Scene: Sophie's Christmas Tree

This scene is not currently intended for inclusion in a manuscript. It’s meant to help me know the characters better, so I have not concentrated on making it a true short story.

[approx. 725 words]
“And here’s my favorite tree,” Sophie said.

Sweeping ahead of Sandy, she glided into a long room dominated by a white piano draped with a length of red velvet and, at one end of the room, a proverbial roaring fireplace. At the opposite end stood a Christmas tree whose star-tipped magnificence nearly brushed the ceiling far above her head.

Sandy approached it slowly, whistling low. “Where did you get all these ornaments?”

Decorations the like of which he’d never seen glittered and even twirled everywhere. Some reminded him of his own family’s ornaments, handed down through four generations. With a fingertip, he touched a silvered globe painted with deer and snow-covered pines. His aunt had the same one, but with a blue background.

Sophie’s hushed voice couldn’t conceal her pride. “My people scour antique shops. I’ve only been seriously collecting for about five years. I started on one of Xenith’s U.S. tours, when an electrical problem delayed the show. We were one block from an antique shop and I couldn’t resist browsing. Some of the best U.S. ornaments came from tiny towns, hours away from the venue sites. And when I started collecting in Europe, well, I found ornaments decades old. I was hooked.”

Metal bells with intricate etching and soft, pure tones . . . teardrop shapes with fluted, glittery sides . . . round cages that enclosed spinning bits of metal. Sandy studied a yellow cage as the metal bit whirred around. “I’ve never seen anything like that. How does that tiny piece move?”

“Heat from the bulb. Those have to be hung above a hot bulb in just the right spot for the spinner to move. Isn’t it ingenious?”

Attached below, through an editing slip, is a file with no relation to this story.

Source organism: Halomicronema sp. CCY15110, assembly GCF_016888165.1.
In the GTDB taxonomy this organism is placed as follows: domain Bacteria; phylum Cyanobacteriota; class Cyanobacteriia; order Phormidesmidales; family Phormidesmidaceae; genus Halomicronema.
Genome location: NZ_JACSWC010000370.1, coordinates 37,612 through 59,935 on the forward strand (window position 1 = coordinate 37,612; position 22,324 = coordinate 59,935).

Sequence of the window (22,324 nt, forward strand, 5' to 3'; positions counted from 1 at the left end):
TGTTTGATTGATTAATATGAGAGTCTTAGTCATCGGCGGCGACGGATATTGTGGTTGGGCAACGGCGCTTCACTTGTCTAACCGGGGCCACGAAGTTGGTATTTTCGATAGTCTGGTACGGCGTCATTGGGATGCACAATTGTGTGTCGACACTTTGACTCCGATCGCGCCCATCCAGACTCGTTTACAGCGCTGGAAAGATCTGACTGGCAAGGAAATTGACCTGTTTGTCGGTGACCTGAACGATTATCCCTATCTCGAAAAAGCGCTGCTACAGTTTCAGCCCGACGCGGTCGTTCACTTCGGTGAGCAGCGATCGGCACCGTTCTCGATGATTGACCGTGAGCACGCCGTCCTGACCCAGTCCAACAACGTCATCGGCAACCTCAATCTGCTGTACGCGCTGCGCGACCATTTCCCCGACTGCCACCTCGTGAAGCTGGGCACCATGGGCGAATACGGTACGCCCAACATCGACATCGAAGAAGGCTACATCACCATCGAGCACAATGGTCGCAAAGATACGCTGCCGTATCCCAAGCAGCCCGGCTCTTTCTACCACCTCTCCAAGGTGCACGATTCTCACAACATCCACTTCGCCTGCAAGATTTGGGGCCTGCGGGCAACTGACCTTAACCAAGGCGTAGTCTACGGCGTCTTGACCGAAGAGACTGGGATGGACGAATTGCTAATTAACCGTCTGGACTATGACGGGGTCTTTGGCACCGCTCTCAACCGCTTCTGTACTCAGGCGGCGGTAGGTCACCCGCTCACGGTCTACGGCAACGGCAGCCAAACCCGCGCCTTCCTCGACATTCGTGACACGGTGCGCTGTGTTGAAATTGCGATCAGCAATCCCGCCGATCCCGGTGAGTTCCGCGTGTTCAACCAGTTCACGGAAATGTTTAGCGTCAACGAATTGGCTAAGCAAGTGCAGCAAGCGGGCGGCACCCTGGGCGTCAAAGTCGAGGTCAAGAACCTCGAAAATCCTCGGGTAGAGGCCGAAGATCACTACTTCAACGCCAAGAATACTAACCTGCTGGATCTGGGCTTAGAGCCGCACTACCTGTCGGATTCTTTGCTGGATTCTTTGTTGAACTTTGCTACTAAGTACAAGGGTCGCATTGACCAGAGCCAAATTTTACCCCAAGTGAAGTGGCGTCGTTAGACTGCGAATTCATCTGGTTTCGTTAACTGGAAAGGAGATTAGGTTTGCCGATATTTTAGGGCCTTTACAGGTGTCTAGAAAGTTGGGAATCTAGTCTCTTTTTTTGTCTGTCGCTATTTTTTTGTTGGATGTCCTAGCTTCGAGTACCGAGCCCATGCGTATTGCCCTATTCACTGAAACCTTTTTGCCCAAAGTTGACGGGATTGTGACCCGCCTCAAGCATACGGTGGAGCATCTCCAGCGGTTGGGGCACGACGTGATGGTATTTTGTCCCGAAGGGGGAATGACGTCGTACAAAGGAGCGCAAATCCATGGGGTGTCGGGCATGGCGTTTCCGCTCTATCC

Her eyes sparkled as she watched the spinner. A smile warmed her face, like a greeting between old friends.

“You know,” Sandy said, “you’d get even more ornaments if you told your fans you collect.”

She shook her head. “I know. Nothing against my fans, but they’d send a bunch of plastic, gaudy stuff along with the elegant ones. I’ve talked to a lot of people about Christmas ornaments, and you’d be surprised how many think that cheap, mass-produced ones are nostalgic. I get plenty of stuff from fans anyway.”

Sandy grinned as he pointed to the star at the top. “How do you explain that bit of plastic?”

Sophie ducked her head. “That’s my only exception. My parents bought that for their first Christmas together. When I spend the holidays away from home, that comes with me without fail.”

“That’s sweet. Your family moved around a lot when you were little, didn’t they?”

“My brothers and me are military brats. It’s why I’ve been parked in this house for the last eight years.” She turned away and her voice become even lower. Sandy moved closer to her. “My family is my lifeline. I couldn’t wait to grow up and stop moving, but I’m still doing it. I had serious second thoughts about a solo career while staying in Xenith. I’m like a migrating bird, always going somewhere, except that I seldom arrive. I try to stay home over the Christmas season because people should be with their families then.” She rubbed her arms. “But you know what I mean. It’s why you go back to your hometown whenever you can.”

“Yeah. One year a bunch of us wrapped tinsel around a huge driftwood log. Somebody put a string of lights on it too, though we couldn’t figure how to get electricity out to the beach.” He smiled. “Thank God that Crescent hasn’t changed much.”

Sophie eased into a velvet, wing-backed chair. “I’m jealous of that. I don’t have roots anywhere except this house. Some families in Great Britain have lived in their hometowns for generations, Sandy. They’re connected to their landscape and each other in ways I can’t begin to understand. This house will have to fall down around me before I move again.”

“Well, I’ll arrange to bring you up to Crescent some time. If they can deal with me and Lennie being there together, they can manage you being there.”

“Ah, if it’s as quiet and relaxed as you say, I might not leave.” Her eyes half closed. “You came here to work on lyrics, not listen to me rattle on. Where do you want to set up?”